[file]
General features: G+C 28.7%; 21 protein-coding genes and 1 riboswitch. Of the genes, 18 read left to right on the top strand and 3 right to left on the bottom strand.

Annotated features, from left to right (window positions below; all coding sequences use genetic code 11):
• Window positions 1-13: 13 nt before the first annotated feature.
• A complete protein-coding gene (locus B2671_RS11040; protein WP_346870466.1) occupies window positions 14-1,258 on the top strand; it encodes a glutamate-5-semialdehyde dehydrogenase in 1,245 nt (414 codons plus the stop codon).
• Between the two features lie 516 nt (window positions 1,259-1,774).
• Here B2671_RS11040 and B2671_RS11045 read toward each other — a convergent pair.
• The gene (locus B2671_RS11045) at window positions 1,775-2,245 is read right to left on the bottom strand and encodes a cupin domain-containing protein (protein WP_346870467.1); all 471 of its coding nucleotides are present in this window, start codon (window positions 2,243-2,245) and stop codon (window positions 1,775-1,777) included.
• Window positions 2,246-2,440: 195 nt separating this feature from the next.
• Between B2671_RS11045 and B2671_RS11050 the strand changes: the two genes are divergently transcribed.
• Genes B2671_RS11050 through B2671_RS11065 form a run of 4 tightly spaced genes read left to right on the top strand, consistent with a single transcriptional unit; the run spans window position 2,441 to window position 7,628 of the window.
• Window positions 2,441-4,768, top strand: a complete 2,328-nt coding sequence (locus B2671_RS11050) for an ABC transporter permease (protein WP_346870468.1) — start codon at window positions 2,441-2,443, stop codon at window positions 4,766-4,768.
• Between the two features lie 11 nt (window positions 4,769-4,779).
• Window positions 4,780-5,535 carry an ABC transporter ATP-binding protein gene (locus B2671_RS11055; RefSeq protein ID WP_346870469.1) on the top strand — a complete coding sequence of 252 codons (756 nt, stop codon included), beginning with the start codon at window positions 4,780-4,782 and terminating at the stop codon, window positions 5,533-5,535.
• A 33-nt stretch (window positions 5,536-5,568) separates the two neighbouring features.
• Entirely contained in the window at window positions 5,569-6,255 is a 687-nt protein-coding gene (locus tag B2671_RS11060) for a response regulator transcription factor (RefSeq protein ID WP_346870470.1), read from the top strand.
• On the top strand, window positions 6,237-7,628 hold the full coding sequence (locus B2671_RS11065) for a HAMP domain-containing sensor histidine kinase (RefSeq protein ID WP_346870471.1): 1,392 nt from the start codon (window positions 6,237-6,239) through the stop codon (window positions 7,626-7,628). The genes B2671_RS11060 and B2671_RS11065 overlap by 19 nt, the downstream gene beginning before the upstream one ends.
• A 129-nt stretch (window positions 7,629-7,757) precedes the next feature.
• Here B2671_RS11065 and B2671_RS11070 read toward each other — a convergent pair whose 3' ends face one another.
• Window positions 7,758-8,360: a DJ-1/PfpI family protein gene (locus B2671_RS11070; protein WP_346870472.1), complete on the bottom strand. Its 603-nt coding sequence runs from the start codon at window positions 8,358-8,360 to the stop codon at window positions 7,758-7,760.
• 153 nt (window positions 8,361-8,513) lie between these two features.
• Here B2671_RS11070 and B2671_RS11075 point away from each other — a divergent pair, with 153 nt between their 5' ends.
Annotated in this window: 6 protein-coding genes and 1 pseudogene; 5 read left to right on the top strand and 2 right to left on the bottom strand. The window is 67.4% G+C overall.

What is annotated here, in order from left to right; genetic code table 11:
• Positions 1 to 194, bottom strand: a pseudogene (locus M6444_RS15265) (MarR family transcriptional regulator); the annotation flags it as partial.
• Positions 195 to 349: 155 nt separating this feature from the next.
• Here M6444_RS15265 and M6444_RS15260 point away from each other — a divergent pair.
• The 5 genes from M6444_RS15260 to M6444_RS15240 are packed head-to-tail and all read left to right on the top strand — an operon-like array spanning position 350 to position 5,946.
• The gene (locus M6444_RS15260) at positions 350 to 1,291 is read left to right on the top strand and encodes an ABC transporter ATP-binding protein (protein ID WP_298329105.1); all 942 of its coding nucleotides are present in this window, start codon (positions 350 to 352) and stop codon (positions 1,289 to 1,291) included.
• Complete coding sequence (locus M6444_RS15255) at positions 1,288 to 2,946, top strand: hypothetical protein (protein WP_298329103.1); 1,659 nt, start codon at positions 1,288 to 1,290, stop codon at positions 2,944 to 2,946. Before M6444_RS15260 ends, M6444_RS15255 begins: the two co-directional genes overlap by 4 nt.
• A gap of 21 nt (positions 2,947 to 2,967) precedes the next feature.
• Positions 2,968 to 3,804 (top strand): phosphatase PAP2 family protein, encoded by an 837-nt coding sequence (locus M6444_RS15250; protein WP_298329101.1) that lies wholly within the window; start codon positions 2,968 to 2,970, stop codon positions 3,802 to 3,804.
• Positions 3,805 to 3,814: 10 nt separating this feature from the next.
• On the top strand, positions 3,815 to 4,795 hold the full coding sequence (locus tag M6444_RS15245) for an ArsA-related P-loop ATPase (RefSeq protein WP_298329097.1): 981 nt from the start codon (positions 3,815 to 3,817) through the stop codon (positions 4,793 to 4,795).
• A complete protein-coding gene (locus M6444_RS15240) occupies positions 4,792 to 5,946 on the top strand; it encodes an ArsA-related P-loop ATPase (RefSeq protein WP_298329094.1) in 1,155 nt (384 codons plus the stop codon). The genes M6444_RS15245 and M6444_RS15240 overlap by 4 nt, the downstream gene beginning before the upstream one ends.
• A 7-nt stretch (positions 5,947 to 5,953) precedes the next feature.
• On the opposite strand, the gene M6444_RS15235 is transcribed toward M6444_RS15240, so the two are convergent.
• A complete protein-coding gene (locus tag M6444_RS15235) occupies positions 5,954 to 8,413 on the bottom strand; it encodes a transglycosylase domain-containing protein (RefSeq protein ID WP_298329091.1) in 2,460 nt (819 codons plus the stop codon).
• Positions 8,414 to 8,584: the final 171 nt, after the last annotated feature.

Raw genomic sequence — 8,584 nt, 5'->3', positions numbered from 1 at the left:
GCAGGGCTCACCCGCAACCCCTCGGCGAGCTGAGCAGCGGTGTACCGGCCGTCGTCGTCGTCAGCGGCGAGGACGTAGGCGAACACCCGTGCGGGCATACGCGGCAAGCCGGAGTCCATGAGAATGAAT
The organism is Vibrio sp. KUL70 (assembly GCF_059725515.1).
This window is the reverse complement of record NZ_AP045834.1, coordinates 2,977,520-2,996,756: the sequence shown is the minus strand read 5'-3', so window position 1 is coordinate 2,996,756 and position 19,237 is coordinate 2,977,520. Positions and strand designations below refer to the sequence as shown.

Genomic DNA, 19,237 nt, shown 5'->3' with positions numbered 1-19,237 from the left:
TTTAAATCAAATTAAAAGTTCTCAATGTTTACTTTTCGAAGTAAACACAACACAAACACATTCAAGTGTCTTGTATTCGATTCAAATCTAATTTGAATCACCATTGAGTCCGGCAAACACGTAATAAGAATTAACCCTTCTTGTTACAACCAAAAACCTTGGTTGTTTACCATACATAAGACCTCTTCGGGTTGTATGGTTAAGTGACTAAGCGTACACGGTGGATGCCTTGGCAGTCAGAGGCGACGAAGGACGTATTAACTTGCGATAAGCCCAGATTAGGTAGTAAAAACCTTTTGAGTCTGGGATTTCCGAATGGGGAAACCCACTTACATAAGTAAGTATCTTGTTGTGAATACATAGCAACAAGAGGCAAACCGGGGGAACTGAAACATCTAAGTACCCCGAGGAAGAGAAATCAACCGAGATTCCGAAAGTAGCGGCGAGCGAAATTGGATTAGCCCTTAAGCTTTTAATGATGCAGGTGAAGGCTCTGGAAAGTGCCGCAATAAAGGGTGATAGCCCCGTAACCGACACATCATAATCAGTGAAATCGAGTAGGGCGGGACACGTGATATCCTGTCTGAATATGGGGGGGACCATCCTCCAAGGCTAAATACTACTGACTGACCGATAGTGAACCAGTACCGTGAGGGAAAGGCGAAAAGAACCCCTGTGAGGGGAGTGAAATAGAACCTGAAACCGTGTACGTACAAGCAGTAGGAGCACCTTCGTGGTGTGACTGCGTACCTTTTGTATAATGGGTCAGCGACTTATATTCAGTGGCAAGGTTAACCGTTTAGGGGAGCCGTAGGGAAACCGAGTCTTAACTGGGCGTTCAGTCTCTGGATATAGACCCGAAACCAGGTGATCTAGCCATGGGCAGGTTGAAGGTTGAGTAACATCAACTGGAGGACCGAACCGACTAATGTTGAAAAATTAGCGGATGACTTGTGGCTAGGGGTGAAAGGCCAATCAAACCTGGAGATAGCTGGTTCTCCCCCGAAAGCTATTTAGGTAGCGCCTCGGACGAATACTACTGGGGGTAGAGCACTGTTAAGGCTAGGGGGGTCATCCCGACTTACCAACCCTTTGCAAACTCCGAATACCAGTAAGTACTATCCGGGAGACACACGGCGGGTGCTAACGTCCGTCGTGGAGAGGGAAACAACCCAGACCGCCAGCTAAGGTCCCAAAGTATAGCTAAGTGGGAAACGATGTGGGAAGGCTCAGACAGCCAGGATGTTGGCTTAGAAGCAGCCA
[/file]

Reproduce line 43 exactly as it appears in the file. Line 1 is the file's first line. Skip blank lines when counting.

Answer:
Genomic DNA, 19,237 nt, shown 5'->3' with positions numbered 1-19,237 from the left: